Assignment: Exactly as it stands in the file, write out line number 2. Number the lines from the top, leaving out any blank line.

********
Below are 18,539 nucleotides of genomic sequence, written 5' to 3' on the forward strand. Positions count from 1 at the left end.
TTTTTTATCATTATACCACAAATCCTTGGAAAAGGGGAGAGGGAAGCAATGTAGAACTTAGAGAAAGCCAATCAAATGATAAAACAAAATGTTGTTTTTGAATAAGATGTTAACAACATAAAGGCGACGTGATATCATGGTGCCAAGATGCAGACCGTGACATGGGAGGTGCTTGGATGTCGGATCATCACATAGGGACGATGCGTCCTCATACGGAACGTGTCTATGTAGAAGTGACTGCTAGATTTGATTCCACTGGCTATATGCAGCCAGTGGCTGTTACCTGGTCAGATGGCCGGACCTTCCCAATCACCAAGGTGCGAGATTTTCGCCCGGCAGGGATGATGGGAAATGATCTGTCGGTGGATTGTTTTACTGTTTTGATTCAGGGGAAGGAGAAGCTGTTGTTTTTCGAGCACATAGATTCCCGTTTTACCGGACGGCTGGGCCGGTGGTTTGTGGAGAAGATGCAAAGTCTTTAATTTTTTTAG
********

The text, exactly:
TTTTTTATCATTATACCACAAATCCTTGGAAAAGGGGAGAGGGAAGCAATGTAGAACTTAGAGAAAGCCAATCAAATGATAAAACAAAATGTTGTTTTTGAATAAGATGTTAACAACATAAAGGCGACGTGATATCATGGTGCCAAGATGCAGACCGTGACATGGGAGGTGCTTGGATGTCGGATCATCACATAGGGACGATGCGTCCTCATACGGAACGTGTCTATGTAGAAGTGACTGCTAGATTTGATTCCACTGGCTATATGCAGCCAGTGGCTGTTACCTGGTCAGATGGCCGGACCTTCCCAATCACCAAGGTGCGAGATTTTCGCCCGGCAGGGATGATGGGAAATGATCTGTCGGTGGATTGTTTTACTGTTTTGATTCAGGGGAAGGAGAAGCTGTTGTTTTTCGAGCACATAGATTCCCGTTTTACCGGACGGCTGGGCCGGTGGTTTGTGGAGAAGATGCAAAGTCTTTAATTTTTTTAG